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July 2, 2019

Second Circuit Determines Gradual Deterioration of Walls Was Not a Covered Collapse Under Homeowner's Policy

In Carlson v. Allstate Ins. Co., Lees v. Allstate Ins. Co., and Valls v. Allstate Ins. Co., the US Court of Appeals for the Second Circuit, applying Connecticut law, recently determined there was no coverage under the collapse provision of a property insurance policy where the alleged loss was caused by the gradual deterioration of basement walls without a sudden or abrupt collapse event.

The issue in the three lawsuits, which have been referred to as the “crumbling concrete cases,” was whether the policies issued by Allstate (collectively, “the policy”) afforded coverage to Connecticut homeowners for the repair of basement walls that showed horizontal and vertical cracks but remained standing. The homes were constructed with allegedly defective concrete.

The homeowners filed claims with Allstate for the cost to repair the cracks in their respective basement foundations. Allstate declined coverage, and the insureds sued for a declaratory judgment, claiming the damage was caused by a covered “collapse” under the policy.

The policy was an “all-risk” policy that generally excluded collapse but contained an “additional protection” provision that provided coverage for the “entire collapse” of the building. The policy defined entire collapse as “a sudden and accidental direct physical loss” caused by hidden decay of the building structure or defective materials used in construction. The court granted Allstate’s motions to dismiss the lawsuits on the basis that the subject collapses were not covered under the policy since the subject losses did not constitute an entire collapse.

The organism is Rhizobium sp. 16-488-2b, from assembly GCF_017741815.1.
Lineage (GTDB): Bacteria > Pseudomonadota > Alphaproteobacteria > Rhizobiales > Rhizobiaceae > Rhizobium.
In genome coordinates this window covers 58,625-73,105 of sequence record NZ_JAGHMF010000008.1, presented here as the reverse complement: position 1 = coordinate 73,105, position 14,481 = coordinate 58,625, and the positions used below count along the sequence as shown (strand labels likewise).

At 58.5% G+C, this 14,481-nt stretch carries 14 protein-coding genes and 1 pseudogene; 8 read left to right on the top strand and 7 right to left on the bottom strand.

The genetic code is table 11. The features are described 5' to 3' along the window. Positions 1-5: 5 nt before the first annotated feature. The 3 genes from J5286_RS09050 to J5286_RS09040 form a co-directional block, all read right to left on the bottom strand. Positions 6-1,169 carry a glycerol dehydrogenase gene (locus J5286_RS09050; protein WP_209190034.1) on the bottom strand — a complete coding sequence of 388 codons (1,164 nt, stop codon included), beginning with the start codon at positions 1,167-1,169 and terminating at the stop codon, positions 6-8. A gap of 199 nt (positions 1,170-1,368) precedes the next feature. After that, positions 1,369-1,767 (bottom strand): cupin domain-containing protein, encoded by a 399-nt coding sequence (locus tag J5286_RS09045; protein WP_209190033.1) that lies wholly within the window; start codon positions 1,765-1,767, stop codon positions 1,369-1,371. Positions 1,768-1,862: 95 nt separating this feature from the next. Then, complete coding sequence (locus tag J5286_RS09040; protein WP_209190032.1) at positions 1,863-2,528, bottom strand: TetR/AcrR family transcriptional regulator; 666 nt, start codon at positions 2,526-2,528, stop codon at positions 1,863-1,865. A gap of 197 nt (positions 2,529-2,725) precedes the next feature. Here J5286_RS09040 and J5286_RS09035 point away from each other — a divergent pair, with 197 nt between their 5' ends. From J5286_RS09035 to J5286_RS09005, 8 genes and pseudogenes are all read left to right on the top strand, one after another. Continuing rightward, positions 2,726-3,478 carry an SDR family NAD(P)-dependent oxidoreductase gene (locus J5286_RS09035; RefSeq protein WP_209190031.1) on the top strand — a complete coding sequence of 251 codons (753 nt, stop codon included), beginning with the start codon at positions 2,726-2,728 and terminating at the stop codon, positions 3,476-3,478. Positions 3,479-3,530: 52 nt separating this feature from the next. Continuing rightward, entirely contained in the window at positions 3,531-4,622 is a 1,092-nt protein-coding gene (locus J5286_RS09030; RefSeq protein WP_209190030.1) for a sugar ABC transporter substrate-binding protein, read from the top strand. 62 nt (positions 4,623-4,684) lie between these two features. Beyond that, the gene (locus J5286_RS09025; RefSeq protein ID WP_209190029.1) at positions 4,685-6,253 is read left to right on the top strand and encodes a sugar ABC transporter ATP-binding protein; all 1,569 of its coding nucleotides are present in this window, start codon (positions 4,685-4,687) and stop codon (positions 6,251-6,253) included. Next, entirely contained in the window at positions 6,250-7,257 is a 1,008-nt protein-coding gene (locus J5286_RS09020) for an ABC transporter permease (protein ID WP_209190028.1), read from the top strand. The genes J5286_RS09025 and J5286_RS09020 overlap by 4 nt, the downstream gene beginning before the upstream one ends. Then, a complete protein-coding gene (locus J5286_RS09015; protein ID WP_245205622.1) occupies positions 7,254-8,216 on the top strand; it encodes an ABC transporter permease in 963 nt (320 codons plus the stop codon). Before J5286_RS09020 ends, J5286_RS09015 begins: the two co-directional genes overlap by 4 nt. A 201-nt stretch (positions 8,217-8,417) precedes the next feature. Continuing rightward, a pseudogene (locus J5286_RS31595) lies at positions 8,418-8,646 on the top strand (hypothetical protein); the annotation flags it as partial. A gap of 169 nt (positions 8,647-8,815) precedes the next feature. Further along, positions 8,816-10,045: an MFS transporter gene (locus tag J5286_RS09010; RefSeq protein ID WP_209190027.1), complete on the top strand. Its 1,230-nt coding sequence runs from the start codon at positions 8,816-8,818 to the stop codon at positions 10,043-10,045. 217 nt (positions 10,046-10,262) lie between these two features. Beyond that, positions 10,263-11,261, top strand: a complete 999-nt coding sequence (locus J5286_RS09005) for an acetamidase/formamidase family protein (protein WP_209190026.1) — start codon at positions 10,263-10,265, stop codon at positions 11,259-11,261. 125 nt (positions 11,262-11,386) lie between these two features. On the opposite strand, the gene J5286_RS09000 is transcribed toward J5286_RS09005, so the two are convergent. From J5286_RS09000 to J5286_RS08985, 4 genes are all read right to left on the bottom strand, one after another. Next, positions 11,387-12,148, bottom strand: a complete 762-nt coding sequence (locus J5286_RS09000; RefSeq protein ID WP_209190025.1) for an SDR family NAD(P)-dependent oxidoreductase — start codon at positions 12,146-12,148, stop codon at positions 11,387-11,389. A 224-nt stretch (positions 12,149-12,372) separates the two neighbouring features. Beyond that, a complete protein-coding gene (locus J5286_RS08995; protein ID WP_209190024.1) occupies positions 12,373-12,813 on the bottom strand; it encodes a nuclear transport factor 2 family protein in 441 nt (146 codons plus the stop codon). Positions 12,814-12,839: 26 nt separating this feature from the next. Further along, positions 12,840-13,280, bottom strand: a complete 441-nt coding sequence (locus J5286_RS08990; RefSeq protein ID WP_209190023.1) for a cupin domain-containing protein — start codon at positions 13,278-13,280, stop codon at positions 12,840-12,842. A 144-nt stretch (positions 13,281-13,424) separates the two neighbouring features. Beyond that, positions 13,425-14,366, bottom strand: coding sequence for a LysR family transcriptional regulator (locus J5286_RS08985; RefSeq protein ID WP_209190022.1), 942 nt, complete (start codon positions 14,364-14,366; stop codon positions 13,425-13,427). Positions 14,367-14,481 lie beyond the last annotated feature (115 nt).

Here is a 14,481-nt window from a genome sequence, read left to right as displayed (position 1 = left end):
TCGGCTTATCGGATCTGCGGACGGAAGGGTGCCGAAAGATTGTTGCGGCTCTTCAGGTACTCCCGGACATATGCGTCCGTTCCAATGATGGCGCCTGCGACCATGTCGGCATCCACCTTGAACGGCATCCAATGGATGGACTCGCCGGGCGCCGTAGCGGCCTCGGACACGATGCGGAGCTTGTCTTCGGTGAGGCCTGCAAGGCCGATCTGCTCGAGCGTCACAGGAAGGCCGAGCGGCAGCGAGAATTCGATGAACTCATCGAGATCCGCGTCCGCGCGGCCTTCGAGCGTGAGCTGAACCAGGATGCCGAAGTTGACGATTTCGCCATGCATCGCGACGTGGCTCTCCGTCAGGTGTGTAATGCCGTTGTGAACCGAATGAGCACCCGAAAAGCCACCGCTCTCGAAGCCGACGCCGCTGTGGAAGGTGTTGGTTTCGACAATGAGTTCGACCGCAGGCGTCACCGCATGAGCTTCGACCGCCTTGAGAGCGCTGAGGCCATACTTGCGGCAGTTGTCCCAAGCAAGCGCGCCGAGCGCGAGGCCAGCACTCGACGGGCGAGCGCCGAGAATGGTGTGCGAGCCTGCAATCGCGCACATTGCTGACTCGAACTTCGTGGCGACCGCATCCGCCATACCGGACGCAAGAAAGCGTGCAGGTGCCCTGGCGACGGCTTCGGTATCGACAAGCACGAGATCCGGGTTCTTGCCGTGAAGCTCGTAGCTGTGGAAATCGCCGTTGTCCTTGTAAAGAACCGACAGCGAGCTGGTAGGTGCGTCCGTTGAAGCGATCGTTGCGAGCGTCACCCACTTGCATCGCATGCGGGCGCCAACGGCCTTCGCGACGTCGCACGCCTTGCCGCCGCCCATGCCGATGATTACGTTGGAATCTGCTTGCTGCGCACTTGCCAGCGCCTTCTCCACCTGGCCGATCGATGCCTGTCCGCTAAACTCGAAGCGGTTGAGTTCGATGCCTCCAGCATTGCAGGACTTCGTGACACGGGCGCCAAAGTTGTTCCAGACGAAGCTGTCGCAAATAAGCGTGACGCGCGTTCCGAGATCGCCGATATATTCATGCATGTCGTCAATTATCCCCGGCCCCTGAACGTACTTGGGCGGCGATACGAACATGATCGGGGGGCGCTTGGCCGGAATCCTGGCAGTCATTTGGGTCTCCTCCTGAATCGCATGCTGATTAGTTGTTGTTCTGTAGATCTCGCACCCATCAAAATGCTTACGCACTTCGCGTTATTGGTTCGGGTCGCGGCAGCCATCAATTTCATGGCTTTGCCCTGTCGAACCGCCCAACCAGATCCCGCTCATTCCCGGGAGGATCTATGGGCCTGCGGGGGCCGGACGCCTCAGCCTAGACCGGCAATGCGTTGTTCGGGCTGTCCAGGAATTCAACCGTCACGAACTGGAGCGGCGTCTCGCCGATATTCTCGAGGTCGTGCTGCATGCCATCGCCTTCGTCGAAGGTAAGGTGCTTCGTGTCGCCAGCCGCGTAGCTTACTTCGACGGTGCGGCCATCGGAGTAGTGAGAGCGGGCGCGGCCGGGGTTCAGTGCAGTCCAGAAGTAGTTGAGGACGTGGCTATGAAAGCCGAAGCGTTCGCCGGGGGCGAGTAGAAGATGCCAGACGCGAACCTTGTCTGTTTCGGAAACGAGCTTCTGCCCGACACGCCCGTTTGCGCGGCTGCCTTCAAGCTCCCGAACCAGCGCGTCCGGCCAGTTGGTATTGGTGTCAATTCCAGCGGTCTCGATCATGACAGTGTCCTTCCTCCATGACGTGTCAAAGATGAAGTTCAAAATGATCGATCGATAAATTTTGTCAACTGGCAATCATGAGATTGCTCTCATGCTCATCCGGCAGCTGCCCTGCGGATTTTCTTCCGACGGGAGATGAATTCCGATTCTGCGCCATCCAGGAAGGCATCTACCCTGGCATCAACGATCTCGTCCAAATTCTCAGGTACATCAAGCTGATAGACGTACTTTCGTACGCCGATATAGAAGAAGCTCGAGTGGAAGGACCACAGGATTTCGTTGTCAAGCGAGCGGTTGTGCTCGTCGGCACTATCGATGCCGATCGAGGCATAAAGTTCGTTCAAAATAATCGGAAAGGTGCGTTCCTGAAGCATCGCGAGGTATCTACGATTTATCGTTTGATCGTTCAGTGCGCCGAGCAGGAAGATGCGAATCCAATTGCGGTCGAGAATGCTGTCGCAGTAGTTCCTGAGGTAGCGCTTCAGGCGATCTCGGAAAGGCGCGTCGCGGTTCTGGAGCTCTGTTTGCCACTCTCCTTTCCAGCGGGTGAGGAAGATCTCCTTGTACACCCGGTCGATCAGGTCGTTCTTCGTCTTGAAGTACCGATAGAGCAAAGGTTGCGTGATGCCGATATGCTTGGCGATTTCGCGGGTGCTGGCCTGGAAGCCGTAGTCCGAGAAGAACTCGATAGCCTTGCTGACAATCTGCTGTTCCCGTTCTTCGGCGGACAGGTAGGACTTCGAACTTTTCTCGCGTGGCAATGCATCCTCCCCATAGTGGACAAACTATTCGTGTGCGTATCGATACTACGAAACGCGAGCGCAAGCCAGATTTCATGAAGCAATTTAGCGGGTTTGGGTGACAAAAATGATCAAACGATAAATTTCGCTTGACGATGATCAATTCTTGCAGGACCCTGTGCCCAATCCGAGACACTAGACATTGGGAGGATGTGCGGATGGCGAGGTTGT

On appeal, the Second Circuit affirmed the dismissals. Applying Connecticut law, the court determined the gradual deterioration of the insureds’ basement walls was not a covered collapse under the policy. The court reasoned that since the policy explicitly defined collapse as a “sudden” event, the court was limited to the plain meaning of those terms in determining whether coverage existed. The court concluded the gradual erosion of the condition of the basement walls was not necessarily sudden or abrupt, and, therefore, under the narrow definition of collapse in the policy, no coverage was afforded. Finally, the court pointed out that although there may be coverage under the policy for gradual decay, there is only coverage under those circumstances if the gradual damage results in an entire collapse.

Although the Second Circuit’s holding is expressly limited to cases governed by Connecticut state law, it could have significant precedential value since the language in the Allstate policy for “collapse” coverage is similar to many other homeowners’ policies. Homeowners in Connecticut, as well as their insurers, should be aware of this decision.

If you have any questions regarding the content of this alert, please contact Arianna Kwiatkowski, associate, at akwiatkowski@barclaydamon.com or another member of the firm’s Insurance Coverage & Regulation Practice Area.

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